Even though an employer can no longer use tip sharing to subsidize minimum wages of non-tipped employees, it is possible that an employer could use tip sharing to subsidize market wages of non-tipped employees, resulting in the same evil. Thus, when considering tip pooling, it is important to make certain that the employer is not using the tip pool as a de facto tip credit against market wages.

c. The History of Tip Crediting and Tip Pooling in California

The history of tip crediting and tip pooling in California was set out at length in Henning v. Industrial Welfare Com., supra, 46 Cal.3d at pp. 1270-1275. The history began in 1917, with a statute providing that an employer who required an employee to pay the employer any portion of the tips received by the employee was guilty of a misdemeanor. (Id. at p. 1270.) In 1918, the California Supreme Court struck down that statute as violative of substantive due process and freedom of contract. (Id. at pp. 1270-1271 [citing In re Farb (1918) 178 Cal. 592].) In the course of its opinion, the Supreme Court had noted that, if there were any fraud on the public regarding the disposition of tips, it could be easily overcome by legislation requiring the employer to post a notice explaining the terms under which the employer was to receive the benefit of the gratuities paid. (Ibid.)

In an apparent response to this ruling, the Legislature enacted a statute in 1929 which provided that, if the employer took any of the tips from its employees, or credited tips against the employee's wages, the employer was required to post a notice explaining the disposition of the tips, and the extent to which the employer was taking a tip credit against the wages due to the employees. (Henning v. Industrial Welfare Com., supra, 46 Cal.3d at p. 1271.) The statute specifically expressed that its purpose was to prevent a fraud upon the public in connection with the practice of tipping. (Ibid.)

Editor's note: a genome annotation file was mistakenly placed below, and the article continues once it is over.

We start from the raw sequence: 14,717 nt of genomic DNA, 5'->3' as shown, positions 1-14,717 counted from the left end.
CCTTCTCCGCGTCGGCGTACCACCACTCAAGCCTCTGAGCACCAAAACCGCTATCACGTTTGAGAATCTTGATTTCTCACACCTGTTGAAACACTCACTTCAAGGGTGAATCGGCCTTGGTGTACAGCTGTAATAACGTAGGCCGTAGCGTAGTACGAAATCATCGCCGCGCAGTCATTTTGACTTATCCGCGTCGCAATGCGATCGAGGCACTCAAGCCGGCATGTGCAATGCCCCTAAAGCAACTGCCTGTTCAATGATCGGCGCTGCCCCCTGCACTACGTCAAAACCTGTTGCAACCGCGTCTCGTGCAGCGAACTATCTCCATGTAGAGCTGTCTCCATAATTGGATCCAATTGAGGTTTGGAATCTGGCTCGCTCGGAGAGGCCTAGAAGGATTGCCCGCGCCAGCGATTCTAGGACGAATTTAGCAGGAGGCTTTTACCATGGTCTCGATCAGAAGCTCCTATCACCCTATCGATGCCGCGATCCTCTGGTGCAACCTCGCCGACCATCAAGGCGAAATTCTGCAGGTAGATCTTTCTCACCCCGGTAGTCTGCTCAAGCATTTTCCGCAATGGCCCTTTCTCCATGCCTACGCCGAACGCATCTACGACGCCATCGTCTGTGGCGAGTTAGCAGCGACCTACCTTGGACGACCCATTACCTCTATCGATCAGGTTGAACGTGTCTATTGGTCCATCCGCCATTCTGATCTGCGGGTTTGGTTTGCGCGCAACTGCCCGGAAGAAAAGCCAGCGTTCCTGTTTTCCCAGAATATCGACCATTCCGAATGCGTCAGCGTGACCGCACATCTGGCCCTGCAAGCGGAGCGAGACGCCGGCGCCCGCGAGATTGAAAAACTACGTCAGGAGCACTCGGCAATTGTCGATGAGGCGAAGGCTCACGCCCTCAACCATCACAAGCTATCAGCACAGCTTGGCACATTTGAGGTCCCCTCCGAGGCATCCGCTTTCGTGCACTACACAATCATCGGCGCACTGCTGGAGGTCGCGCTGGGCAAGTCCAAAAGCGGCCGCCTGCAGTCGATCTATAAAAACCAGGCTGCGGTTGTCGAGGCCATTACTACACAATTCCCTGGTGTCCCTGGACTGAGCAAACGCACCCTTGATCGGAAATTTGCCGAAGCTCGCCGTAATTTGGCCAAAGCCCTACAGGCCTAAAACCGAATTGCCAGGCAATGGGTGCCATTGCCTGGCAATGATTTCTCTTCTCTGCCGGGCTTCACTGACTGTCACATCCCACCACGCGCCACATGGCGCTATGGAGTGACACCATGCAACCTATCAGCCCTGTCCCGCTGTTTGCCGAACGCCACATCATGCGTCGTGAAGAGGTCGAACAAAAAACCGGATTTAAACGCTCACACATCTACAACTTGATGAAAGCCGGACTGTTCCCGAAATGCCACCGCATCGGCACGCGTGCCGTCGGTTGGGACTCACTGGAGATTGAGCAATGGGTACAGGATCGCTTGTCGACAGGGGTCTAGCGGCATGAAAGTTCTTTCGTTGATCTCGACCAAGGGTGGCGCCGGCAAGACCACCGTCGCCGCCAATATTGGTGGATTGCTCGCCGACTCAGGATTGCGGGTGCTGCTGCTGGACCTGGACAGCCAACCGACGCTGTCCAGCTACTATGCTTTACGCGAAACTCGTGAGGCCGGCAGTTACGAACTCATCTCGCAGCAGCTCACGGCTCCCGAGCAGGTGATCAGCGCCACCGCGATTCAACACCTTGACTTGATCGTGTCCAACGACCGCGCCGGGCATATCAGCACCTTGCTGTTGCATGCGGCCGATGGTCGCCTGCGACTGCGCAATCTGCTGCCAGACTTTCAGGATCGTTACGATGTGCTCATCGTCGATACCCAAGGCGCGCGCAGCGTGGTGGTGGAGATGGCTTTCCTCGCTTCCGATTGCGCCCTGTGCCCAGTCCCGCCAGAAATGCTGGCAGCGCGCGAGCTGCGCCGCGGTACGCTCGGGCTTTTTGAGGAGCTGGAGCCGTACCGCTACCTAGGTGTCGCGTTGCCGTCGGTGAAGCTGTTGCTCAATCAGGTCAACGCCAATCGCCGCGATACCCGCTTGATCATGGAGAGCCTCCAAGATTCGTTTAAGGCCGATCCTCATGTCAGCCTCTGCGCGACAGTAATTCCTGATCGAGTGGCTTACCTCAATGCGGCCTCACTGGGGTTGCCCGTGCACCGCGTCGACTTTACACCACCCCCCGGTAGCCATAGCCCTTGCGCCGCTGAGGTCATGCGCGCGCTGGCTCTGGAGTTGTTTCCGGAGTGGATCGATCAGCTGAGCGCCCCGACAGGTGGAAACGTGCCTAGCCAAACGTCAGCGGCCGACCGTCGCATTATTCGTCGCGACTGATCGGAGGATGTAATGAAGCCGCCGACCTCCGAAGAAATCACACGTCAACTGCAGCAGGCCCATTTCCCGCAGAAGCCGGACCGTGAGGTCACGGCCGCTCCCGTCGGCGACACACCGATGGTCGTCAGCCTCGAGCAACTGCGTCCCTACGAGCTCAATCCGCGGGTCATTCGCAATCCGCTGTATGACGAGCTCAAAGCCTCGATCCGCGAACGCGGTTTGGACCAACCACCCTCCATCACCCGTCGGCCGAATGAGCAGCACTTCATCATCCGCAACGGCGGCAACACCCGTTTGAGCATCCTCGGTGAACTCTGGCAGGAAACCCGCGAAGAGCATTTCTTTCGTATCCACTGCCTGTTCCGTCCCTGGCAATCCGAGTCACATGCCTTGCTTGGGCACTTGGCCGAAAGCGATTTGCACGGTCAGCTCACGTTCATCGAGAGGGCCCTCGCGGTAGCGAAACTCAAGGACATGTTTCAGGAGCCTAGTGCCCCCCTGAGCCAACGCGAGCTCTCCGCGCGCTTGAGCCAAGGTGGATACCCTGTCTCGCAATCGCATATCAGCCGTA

Eventually, this statutory requirement was codified in the Labor Code. Labor Code section 351, enacted in 1937, provided that an employer taking a portion of its employees' tips or crediting them against wages was required to post a notice regarding the disposition of tips. Labor Code section 356 expressed that the purpose of the article was to prevent fraud on the public in connection with the practice of tipping. (Henning v. Industrial Welfare Com., supra, 46 Cal.3d at p. 1272.)

In 1968, the IWC adopted a wage order establishing a tip credit system, allowing tips to be credited against minimum wage to a certain extent (at the time, 20 cents per hour). (Henning v. Industrial Welfare Com., supra, 46 Cal.3d at pp. 1272-1273.) Beginning in 1972, efforts began in the Assembly to eliminate the tip credit system. Bills were introduced to eliminate the "notice" language written in Labor Code section 351, and replace it with language providing that every gratuity is declared to be the sole property of the employee to whom it was paid or given. While the bills were not initially successful,*fn10 their legislative history indicated that the effect of the proposed language would have been to eliminate the IWC's wage order permitting a tip credit against minimum wage. (Id. at pp. 1273-1275.)